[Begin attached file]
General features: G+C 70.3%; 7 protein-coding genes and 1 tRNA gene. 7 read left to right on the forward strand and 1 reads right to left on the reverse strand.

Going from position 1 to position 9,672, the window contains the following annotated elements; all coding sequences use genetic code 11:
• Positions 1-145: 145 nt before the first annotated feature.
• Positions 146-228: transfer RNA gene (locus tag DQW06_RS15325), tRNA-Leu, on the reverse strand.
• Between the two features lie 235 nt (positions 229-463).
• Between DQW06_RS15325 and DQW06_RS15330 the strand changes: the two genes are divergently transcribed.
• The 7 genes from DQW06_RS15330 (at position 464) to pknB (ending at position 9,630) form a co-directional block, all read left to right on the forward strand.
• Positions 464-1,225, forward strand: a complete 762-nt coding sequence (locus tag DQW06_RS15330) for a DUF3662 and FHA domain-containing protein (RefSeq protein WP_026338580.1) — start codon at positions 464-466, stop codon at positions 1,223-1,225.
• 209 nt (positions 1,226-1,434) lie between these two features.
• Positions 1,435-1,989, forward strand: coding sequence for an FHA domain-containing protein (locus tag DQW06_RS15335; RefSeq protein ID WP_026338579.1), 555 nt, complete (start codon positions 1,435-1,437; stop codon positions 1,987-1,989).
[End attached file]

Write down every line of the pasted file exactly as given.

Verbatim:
General features: G+C 70.3%; 7 protein-coding genes and 1 tRNA gene. 7 read left to right on the forward strand and 1 reads right to left on the reverse strand.

Going from position 1 to position 9,672, the window contains the following annotated elements; all coding sequences use genetic code 11:
• Positions 1-145: 145 nt before the first annotated feature.
• Positions 146-228: transfer RNA gene (locus tag DQW06_RS15325), tRNA-Leu, on the reverse strand.
• Between the two features lie 235 nt (positions 229-463).
• Between DQW06_RS15325 and DQW06_RS15330 the strand changes: the two genes are divergently transcribed.
• The 7 genes from DQW06_RS15330 (at position 464) to pknB (ending at position 9,630) form a co-directional block, all read left to right on the forward strand.
• Positions 464-1,225, forward strand: a complete 762-nt coding sequence (locus tag DQW06_RS15330) for a DUF3662 and FHA domain-containing protein (RefSeq protein WP_026338580.1) — start codon at positions 464-466, stop codon at positions 1,223-1,225.
• 209 nt (positions 1,226-1,434) lie between these two features.
• Positions 1,435-1,989, forward strand: coding sequence for an FHA domain-containing protein (locus tag DQW06_RS15335; RefSeq protein ID WP_026338579.1), 555 nt, complete (start codon positions 1,435-1,437; stop codon positions 1,987-1,989).